Ms Tómasdóttir says it is too early to look at the long-term impact of the campaign. But already some 90 percent of all young job seekers in Iceland have been offered counselling and job training as a result of the project. 

Thengill Sævar Halldórsson, a 39 year old single father of three, represents a large group of men with limited education who are dependent on unemployment benefits.

He took up an offer from the state to finish his journeyman's certificate as a bricklayer.

"I have been applying for jobs even though that is not a prerequisite while I am studying," he says. 

"I can barely survive on the benefits. Nearly 70 percent goes to paying the rent so there is very little left when my children come to stay at weekends."

He has had few jobs since the October 2008 bank collapse, and has applied for some 70 jobs or projects with no luck. A tattoo on his arm reads 'I still believe in God but God no longer believes in me'. 

"Sometimes you become so depressed and tend to forget about yourself and others, sleep until midday, leave the dishes and washing and only eat fastfood - when you can afford to. I've got my children to thank for not going crazy."

Mr Halldórsson says he is happy he's allowed to study and hope to get back into the labour market as soon as possible. He is 7 million Kronor (€44,500) in debt after defaulting on a car loan.

"I don't pay any bills but my rent," he says. "I could get a job in Canada, tiling. But to travel there is expensive, and I wouldn't be able to see my children.”

Resources for municipalities and institutions

Last winter municipalities and institutions together with Iceland's Labour Market Administration launched a jobs creation project.

"It's been a success," says Gylfi Arnbjörnsson, head of Iceland's Confederation of Trade Unions. But he is highly critical of the unemployment benefit rules, which he feels are not adjusted to reflect today's reality. (See separate story on the outdated benefit system).

Kópavogur is Iceland's largest municipality after the capital Reykjavik. It has created between 60 and 80 new jobs exclusively for those drawing unemployment benefit. The municipality financed the gap between the unemployment benefit - which was still being paid out - and the collectively agreed wage.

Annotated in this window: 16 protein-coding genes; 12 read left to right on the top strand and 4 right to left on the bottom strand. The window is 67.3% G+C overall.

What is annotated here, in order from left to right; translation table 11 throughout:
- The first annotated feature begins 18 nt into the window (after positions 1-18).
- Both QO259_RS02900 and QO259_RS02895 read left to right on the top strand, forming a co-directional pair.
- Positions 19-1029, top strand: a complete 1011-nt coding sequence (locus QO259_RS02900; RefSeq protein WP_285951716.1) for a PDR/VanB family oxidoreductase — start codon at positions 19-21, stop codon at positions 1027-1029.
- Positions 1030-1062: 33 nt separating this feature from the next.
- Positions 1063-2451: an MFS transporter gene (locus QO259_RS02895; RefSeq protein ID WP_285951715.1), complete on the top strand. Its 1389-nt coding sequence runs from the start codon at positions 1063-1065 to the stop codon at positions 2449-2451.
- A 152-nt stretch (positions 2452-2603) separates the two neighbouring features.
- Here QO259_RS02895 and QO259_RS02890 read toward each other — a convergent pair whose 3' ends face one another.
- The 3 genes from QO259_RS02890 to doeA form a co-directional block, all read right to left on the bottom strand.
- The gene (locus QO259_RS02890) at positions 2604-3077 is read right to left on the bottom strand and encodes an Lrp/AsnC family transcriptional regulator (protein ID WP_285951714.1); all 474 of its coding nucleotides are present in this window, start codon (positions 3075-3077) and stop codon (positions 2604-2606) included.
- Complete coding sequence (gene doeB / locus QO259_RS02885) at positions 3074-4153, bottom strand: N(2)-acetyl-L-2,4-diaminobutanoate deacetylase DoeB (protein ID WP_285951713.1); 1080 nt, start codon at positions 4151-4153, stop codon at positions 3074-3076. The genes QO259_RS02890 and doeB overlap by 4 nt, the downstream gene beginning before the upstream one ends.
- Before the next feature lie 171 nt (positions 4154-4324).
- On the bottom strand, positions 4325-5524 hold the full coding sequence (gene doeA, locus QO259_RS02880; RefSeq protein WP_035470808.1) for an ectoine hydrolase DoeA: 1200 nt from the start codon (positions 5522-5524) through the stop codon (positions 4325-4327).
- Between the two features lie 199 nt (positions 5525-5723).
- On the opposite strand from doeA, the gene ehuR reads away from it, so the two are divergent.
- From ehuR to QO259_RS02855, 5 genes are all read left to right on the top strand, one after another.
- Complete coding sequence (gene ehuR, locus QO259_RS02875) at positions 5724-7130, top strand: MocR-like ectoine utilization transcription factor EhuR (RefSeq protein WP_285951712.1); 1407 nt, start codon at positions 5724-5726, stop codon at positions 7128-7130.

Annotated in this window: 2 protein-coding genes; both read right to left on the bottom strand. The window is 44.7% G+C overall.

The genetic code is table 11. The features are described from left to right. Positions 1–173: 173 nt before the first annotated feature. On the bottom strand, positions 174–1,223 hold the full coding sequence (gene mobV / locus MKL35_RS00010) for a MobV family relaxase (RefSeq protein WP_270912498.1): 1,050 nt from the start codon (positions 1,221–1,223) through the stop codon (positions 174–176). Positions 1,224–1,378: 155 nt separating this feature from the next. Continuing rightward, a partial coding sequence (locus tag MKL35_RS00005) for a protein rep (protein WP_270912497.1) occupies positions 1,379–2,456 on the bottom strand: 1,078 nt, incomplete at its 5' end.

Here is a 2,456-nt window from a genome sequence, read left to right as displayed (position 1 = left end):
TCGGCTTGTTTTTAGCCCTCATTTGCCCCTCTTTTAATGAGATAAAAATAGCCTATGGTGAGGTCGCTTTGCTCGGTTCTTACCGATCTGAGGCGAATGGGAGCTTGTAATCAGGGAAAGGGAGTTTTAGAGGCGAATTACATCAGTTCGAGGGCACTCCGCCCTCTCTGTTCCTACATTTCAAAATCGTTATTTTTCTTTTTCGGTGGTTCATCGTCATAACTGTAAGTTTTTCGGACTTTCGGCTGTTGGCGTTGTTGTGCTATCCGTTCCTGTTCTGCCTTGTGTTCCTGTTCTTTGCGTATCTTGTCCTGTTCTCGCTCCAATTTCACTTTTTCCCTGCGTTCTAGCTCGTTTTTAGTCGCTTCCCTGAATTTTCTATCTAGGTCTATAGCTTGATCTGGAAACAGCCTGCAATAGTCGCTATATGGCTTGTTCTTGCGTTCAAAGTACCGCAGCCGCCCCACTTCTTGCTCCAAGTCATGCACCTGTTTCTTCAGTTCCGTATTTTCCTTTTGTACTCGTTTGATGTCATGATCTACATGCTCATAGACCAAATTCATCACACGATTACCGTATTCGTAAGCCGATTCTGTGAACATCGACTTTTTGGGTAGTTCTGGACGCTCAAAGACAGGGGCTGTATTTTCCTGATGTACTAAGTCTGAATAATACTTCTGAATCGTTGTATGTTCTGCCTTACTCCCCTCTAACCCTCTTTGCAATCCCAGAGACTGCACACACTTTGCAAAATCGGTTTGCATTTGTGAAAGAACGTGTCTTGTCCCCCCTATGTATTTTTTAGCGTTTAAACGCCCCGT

"In many instances this led to people feeling they had broken out of their isolation and it encouraged them to take the next step," explains Thorsteinn Einarsson, head of personnel in Kópavogur. 

“Many of the long-term unemployed did not stay with the programme for long, but found full employment somewhere else. That makes us very happy."

Kópavogur also hired two consultants to help under-18s - who cannot draw unemployment benefits - find work during the summer. 

"They were for instance offered jobs in the town hall like sorting out the archive and other document organisation. We could also offer a lot of outdoor work. The recruitment varies but can last for up to three months," says Páll Magnússon at the municipality. 

"We hired between 800 and 900 youths, in fact everyone who applied."

Saving themselves

In the neighbouring municipality Garðabær some young people took matters into their own hands. 19 year old Bergný Ármannsdóttir says she did not want to be left with nothing to do. She and fifteen friends convinced the municipal administration to pay the going rate for youth workers for doing creative summer jobs. "We have all signed a job contract with the municipality and work from 10am until 5pm. I take photographs and do equality training. We have three music groups, one group for fashion design, one drawing group and one poetry group. The pay isn't great but that doesn't matter as long as we're working with something we enjoy. And you can't take that for granted these days."

Bergný supplies her income by working evenings in a cafébar.

"I am lucky, even though my working day can be long. I work until 5pm in Garðabær before going to the bar to work from 6pm until 1am. But I'm not complaining. The alternative would be to plant trees or some such. That's not for me. I could also have not gone to work and spent my days in front of the computer. I consider myself lucky.”

Bergný plans to take further education once she leaves college. 

"I fancy studying abroad, but that would be hard without any money. I think I will apply to study psychology at the University of Iceland. I think that is a subject which will come in handy in the future."